Safety, modernization main reasons MCCSC might adopt eLearning

John Law, Editor

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As the heart of winter approaches, so does the chance of spontaneous school cancellations and delays. Because the MCCSC covers such a massive area, getting to school in nasty weather can be quite difficult and dangerous for the majority of students that live on the outskirts of the school zone. That’s where eLearning comes into discussion.

Several corporations around the MCCSC, such as Brown County and Richland Bean Blossom in Ellettsville, have adopted the program, and many students and staff members have wondered why Monroe County hasn’t. It simply isn’t logical to have school if you’re putting your students in danger just by making them come to school. 

“I think it’s coming. I think it’s coming, especially in higher education…I think it will be a turn coming and now that we have Canvas it should be a pretty easy transition” said Assistant Principal Jay True.

 “Nobody likes to make-up snow days…we’re just a couple snow days away.”

A lot of the time students will be satisfied with two-hour delays, but there are still times when the questionable decision to have school or not have a two-hour delay frustrates some students in rural areas. Sure, being able to learn in a classroom environment is advantageous, but with the technological evolution that is currently taking place, it is logical to assume that most students will be able to smoothly navigate through a day of eLearning.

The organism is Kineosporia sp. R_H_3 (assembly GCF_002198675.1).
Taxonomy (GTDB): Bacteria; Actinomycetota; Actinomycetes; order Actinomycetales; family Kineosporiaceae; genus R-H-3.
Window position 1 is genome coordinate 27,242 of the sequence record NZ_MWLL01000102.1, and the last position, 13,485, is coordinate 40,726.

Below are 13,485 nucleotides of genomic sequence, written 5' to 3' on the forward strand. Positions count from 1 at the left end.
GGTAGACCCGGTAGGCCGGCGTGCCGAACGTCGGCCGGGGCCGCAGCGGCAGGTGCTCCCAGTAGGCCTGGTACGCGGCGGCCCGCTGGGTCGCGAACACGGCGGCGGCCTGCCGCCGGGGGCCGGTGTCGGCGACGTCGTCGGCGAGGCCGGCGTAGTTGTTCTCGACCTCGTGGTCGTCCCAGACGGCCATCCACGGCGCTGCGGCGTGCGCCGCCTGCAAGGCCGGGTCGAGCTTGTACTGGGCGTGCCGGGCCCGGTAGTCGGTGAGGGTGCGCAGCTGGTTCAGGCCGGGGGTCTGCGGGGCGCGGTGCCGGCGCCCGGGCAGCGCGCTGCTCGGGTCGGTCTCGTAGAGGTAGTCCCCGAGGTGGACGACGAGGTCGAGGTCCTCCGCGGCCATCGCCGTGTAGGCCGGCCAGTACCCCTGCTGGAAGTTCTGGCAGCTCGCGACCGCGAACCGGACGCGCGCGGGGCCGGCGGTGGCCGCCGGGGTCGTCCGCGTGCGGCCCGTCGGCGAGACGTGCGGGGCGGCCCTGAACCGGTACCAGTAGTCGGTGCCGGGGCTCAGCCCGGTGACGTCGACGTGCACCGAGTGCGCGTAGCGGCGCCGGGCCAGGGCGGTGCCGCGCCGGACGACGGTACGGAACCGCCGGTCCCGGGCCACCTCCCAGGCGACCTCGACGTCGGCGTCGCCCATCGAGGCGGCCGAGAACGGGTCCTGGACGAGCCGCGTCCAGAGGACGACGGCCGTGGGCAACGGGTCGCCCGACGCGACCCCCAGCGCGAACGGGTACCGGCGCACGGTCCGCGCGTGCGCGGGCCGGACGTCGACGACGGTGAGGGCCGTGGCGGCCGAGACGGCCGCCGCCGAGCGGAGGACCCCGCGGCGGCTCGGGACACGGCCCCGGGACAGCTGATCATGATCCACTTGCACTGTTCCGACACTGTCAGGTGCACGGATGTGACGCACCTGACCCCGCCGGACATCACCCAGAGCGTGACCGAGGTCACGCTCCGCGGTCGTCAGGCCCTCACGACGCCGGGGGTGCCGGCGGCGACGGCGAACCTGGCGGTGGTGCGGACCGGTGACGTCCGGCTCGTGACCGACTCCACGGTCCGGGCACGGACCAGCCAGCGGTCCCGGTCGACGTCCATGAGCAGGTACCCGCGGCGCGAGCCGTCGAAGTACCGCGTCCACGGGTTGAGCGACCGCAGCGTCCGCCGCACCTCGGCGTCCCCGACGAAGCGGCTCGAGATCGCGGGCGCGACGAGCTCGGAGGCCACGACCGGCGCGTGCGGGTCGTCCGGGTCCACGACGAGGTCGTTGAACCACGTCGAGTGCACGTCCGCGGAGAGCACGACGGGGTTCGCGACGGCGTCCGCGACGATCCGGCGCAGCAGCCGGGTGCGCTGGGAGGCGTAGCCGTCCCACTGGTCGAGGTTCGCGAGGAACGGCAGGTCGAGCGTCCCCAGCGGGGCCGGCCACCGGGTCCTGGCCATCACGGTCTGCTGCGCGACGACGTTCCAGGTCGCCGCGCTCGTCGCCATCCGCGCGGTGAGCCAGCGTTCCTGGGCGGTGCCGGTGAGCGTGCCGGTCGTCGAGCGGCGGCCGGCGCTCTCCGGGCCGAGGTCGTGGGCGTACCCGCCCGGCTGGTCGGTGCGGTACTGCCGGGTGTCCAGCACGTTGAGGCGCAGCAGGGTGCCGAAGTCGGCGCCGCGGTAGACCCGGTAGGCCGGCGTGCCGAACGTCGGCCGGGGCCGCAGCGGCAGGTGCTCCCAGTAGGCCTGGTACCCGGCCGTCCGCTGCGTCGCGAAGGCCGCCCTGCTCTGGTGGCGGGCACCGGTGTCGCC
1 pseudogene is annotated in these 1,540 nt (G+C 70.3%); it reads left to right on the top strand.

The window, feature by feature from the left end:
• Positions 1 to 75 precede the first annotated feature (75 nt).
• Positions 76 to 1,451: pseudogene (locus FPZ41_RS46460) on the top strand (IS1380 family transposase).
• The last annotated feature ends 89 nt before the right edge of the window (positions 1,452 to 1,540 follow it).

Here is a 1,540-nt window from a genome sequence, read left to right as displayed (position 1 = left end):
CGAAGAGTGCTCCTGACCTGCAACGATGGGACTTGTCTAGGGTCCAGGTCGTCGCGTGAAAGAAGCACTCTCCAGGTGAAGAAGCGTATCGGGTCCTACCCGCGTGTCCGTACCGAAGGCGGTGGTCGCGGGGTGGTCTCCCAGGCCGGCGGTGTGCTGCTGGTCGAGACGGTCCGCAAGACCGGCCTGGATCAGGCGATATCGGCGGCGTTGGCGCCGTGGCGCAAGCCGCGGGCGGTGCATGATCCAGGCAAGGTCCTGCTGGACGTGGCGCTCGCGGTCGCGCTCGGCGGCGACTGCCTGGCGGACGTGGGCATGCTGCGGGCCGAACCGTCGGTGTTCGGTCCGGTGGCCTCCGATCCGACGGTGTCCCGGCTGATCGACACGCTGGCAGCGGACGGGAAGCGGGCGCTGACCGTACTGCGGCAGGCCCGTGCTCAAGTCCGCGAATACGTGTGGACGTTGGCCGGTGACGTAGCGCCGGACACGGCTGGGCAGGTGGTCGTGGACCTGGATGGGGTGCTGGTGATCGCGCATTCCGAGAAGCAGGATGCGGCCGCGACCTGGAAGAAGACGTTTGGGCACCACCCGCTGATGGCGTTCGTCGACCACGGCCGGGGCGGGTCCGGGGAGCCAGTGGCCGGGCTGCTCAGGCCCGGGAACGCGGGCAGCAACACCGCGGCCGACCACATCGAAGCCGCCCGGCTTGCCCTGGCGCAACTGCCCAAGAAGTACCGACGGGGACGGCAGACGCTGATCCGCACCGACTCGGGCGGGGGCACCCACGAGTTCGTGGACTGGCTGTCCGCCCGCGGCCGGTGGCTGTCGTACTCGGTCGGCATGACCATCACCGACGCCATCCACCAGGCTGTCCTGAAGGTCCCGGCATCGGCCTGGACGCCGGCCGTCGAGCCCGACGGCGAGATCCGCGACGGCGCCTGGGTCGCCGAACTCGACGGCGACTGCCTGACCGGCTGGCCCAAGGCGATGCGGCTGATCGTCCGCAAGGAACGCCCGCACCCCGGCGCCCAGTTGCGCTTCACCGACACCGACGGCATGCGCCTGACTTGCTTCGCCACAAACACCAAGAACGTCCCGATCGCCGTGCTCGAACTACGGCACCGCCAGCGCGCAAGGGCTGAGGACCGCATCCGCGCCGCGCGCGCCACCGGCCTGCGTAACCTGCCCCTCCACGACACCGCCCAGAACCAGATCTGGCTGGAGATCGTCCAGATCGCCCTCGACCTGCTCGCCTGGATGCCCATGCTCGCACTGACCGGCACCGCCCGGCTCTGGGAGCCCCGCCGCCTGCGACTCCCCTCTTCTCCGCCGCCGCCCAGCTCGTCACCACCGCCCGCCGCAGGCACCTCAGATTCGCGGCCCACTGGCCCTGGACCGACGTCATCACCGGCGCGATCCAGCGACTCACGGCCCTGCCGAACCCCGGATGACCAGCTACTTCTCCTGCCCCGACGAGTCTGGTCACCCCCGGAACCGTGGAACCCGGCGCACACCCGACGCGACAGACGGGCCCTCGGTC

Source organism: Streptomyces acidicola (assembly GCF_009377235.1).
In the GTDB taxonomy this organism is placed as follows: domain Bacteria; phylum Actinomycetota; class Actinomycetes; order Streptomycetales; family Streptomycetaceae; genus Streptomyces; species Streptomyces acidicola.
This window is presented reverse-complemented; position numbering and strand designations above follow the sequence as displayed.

Senior Nick Waldon believes that the school system “care[s] more about us being here than they care about our safety” which may be a bit of a bold statement, but the last couple of winters haven’t strengthened their case. 

On their eLearning page, the Indiana Department of Education (IDOE) explains that it “has provided teachers and students the opportunity to engage with digital resources, to collaborate virtually, and to develop digital skills that are used and valued beyond K-12,” along with the fact that it eliminates snow days.

Of course the main counterpoint is that not every single student has access to the internet at home, but, once again, it is realistic to think that practically every student has internet in this new age of technology. Of course, there will be growing pains with the implementation of such a system but patience and perseverance could pay dividends in the future.

True believes that one downfall could be “if you just take advantage of it and with the freedom it could become too easy.”

eLearning will definitely come into discussion several times in the next few years and it would not be a surprise if it actually got installed over that span. According to the IDOE, the MCCSC has already been awarded a grant for e-learning.